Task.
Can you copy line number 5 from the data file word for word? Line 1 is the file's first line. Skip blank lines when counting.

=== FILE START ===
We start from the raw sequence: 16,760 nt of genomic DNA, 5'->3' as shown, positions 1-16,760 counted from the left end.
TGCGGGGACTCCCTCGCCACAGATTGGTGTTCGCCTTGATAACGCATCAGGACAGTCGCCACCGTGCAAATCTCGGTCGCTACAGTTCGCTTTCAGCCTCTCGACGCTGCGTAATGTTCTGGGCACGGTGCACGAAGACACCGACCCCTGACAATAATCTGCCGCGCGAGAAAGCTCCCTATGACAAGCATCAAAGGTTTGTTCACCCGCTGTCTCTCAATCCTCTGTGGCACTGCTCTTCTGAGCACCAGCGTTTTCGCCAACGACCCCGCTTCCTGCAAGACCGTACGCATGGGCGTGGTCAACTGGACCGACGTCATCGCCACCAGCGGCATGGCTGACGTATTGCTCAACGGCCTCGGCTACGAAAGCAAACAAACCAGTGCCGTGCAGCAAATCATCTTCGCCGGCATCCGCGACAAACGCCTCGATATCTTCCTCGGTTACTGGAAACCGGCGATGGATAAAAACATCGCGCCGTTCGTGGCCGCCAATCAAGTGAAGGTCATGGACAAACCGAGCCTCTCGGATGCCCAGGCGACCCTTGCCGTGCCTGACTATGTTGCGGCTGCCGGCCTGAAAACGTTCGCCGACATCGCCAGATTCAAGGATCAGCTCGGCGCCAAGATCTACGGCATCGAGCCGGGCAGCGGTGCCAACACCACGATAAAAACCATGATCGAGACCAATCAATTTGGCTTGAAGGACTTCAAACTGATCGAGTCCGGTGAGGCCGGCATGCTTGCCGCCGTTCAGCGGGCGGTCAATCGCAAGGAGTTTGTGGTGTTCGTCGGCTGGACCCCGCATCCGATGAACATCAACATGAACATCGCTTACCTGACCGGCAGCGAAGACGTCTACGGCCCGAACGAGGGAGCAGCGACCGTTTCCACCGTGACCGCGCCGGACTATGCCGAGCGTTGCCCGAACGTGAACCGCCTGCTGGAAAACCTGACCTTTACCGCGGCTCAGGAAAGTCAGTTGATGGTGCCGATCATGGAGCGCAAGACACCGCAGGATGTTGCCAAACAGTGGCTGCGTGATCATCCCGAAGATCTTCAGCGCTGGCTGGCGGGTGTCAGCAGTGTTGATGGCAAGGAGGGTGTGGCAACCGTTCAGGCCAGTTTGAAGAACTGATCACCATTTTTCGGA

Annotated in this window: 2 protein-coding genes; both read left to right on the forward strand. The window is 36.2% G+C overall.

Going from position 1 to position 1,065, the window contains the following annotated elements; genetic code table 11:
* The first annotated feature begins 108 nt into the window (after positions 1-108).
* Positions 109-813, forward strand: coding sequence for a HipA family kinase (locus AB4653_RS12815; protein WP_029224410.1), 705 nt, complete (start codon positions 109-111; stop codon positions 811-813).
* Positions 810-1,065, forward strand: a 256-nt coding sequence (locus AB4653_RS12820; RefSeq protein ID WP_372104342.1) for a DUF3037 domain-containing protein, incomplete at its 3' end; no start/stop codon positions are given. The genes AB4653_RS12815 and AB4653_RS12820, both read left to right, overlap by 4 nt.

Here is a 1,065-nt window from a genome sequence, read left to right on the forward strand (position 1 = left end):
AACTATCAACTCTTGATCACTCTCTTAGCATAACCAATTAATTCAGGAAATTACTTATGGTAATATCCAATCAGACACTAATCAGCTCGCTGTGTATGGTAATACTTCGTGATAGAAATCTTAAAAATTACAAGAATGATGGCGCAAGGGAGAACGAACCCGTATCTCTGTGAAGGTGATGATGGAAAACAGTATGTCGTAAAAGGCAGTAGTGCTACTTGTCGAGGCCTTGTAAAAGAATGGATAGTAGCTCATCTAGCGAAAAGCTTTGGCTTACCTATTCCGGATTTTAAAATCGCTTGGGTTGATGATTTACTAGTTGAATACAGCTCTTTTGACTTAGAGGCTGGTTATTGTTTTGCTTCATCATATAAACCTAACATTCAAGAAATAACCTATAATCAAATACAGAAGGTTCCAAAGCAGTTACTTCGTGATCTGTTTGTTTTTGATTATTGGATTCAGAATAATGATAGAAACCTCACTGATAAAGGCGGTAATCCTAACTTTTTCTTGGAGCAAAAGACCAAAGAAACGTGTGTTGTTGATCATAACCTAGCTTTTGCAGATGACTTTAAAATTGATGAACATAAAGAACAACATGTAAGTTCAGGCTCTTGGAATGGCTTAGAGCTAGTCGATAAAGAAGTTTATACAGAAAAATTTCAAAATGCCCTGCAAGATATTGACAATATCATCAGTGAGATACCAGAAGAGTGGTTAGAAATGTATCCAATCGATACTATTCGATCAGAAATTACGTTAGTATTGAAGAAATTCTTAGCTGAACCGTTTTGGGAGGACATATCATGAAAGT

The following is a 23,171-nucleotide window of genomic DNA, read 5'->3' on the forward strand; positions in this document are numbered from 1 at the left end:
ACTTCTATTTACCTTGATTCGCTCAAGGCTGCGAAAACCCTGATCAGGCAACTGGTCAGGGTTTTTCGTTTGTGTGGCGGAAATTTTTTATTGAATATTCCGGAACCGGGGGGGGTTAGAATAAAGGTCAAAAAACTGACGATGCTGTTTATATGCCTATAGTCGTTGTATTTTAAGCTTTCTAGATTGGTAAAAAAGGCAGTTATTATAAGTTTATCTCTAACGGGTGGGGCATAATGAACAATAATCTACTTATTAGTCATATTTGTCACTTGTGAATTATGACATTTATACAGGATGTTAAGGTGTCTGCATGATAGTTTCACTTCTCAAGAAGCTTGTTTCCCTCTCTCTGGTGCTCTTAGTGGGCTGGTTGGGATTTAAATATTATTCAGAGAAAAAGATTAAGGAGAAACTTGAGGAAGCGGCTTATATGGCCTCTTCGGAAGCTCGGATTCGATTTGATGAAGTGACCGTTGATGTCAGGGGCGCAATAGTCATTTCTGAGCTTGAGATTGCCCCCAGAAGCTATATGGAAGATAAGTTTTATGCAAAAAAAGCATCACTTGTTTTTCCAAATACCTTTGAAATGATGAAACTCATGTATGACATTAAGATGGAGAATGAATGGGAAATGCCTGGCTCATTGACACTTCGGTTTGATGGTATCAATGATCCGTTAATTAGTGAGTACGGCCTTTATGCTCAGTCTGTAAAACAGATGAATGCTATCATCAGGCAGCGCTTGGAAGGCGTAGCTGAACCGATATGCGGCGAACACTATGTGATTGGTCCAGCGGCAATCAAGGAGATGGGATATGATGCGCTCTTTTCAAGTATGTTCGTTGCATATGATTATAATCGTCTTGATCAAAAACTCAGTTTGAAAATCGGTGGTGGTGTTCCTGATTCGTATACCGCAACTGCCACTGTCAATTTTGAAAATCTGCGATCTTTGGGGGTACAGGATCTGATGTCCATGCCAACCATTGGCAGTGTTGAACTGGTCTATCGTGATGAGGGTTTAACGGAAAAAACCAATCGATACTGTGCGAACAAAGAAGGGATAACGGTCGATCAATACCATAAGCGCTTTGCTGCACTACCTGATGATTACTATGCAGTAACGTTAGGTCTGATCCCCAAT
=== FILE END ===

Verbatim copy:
* The first annotated feature begins 108 nt into the window (after positions 1-108).